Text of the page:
How to turn IoT data science into real business value

You’ve succeeded in connecting your devices, which are now dutifully publishing IoT data to the cloud. Now you’re in a position to remotely monitor and control your equipment in a production environment. Congratulations, that’s no small accomplishment! However, you have bigger plans for your IoT investment. You know there are valuable insights to be gained by applying data science to your burgeoning store of bits and bytes that have the potential to significantly affect your bottom line.

You’re on to something.

Having worked in industrial IoT for over a decade, It’s become increasingly clear to us at Bright Wolf that much of the value of IoT technology lies beyond the basic connect and monitor scenario, with the ability to analyze IoT data to improve products and operations as well as discover new business opportunities.

There’s gold in them thar’ IoT data hills. So how do we get it?

At Bright Wolf, we’ve seen first hand the astonishing percentage of IoT initiatives that end up either discontinued or in pilot purgatory. It’s not because the technology isn’t really cool (it is), but rather because the initiatives fail to demonstrate any real or potential return on investment. For this reason, we have a pretty unwavering commitment to a methodology we call Zero Waste Engineering™. The basic idea is to employ an iterative discovery process that doesn’t break the bank while proving out the value of your initiative. While this seems like common sense, many industrial organizations are trapped in legacy patterns of development resulting in IoT project failures like the $3 millon spreadsheet and other common missteps on the path toward digital transformation.

With Zero Waste Engineering™ as a backdrop, and an eye toward better business outcomes, let’s walk through a proven approach for applying data science to industrial IoT systems.

Define the goal

A common IoT data science application is predictive maintenance, an effort aimed at eliminating expensive, disruptive, or catastrophic failures. Other common use cases are discovering opportunities to lower operational costs, product and service improvements, and better customer support.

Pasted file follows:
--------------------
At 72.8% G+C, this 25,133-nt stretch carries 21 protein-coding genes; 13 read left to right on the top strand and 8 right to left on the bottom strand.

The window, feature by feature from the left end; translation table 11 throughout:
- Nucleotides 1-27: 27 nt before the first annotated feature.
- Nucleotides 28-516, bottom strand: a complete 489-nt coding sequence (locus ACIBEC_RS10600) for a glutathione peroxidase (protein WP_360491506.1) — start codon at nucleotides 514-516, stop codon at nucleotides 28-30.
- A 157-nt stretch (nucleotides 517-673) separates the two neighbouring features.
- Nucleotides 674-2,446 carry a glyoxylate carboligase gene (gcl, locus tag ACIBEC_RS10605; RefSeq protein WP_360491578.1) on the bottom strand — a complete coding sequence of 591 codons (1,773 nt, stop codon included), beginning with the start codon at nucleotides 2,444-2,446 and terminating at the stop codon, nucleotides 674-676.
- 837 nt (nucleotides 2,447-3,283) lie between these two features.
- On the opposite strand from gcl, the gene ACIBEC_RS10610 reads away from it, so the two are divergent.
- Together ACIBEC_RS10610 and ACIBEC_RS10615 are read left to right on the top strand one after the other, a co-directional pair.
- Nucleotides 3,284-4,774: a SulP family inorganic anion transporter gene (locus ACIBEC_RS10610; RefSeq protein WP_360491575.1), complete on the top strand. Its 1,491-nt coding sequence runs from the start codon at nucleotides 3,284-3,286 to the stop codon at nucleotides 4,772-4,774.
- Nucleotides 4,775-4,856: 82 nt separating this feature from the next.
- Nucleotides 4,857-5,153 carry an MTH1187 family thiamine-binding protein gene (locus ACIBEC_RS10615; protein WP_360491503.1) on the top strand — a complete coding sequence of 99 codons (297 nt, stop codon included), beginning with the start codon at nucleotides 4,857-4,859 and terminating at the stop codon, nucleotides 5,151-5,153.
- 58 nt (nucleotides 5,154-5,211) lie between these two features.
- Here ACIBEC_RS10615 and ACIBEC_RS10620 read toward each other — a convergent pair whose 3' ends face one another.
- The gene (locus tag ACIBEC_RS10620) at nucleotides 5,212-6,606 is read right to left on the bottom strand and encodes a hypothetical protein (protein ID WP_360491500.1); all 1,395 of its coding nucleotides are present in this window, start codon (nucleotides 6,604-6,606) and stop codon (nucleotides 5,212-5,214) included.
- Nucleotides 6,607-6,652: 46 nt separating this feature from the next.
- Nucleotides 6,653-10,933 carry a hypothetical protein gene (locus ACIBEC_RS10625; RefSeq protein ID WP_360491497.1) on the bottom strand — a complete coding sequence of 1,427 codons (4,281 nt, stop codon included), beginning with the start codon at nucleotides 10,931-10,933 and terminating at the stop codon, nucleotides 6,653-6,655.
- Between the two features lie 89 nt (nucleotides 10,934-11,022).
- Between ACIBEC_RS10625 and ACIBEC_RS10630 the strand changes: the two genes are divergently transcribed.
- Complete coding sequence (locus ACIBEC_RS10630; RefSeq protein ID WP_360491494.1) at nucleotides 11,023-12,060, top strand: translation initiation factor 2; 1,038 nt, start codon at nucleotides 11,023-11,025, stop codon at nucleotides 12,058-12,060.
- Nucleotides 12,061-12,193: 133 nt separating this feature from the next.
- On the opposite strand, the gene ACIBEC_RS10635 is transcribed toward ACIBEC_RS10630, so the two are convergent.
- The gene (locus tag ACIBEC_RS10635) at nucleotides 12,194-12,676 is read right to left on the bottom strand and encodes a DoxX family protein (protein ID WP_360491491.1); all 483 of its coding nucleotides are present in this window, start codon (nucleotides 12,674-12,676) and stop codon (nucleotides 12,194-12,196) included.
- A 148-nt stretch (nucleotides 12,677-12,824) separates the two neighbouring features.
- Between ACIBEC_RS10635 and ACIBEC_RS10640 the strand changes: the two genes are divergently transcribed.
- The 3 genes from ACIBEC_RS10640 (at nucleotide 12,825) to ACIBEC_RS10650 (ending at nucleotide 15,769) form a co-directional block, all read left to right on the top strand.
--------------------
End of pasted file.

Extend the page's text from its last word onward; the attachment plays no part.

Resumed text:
Build your coalition

Your coalition will certainly include management at some level; the project sponsor or champion is responsible for defining the business goals. Of equal importance are subject matter experts who have an in-depth understanding of the equipment or process you’re focusing on. They could be plant managers, operators, or maintenance personnel. Your sales and customer support organizations are likely to provide valuable insights here as well. Product owners and engineers should also have a seat at the table.

Finally, be sure to include information technology (IT) leaders, and involve them early. They will be instrumental in accessing the data needed for your research, and are likely to be involved in anything you ultimately deploy resulting from your work.

Generate your hypotheses

Identify data requirements

You’ll use other data sources to contextualize the IoT data. Enterprise data from your ERP, CRM, and other systems may be relevant. Similar for external data sources such as weather, population, and energy or fuel pricing. For example, a predictive maintenance use case might require equipment age and model — information that resides in a separate sales system.

Collect your data

Choose your analysis tools

Do your investigations

Note, it’s crucial to have a skilled data scientist with a thorough understanding of the math and methods doing the investigations. It’s very easy to use the tools to hack together something that allows you to jump to the wrong conclusions at lightning speed with numbers that seemingly back it up. It is a much more difficult task to produce an accurate, meaningful, quality model that informs the matter at hand, but that’s what you’re after.

Verify results

As with all experiments, you need to quantify assumptions and expectations. Start by defining and baselining key performance indicators (KPIs). Apply your newly found insights to the problem or process at hand. You may have a friendly customer who is willing to participate. Monitor KPIs. Is this experiment delivering the expected results? Adjust and repeat as necessary until you’ve either proved and refined, or disproved your theory. Remember, this is an iterative process.

It’s important to incorporate coalition members into the feedback loop. Share successes and failures. Even seemingly innocuous results may mean something to stakeholders and may inform subsequent activity.


This is a project in it’s own right. It’s worth a second mention: Involve IT early. Whatever you ultimately deploy will likely be integrated with your existing systems and infrastructure.

Azure Machine Learning service provides tools that make it fairly simple to create, manage and deploy ML models. AWS has a similar service called SageMaker which provides the same capabilities. This will be the subject of an upcoming article where we’ll dive deeper into ML tools.

To learn more, contact us today and we’ll be happy to share a few best practices and provide an initial evaluation for how we can help you achieve your goals.

Originally published at on July 30, 2020.

Data-centric technology provider and system integration partner for industrial IoT and connected product solutions.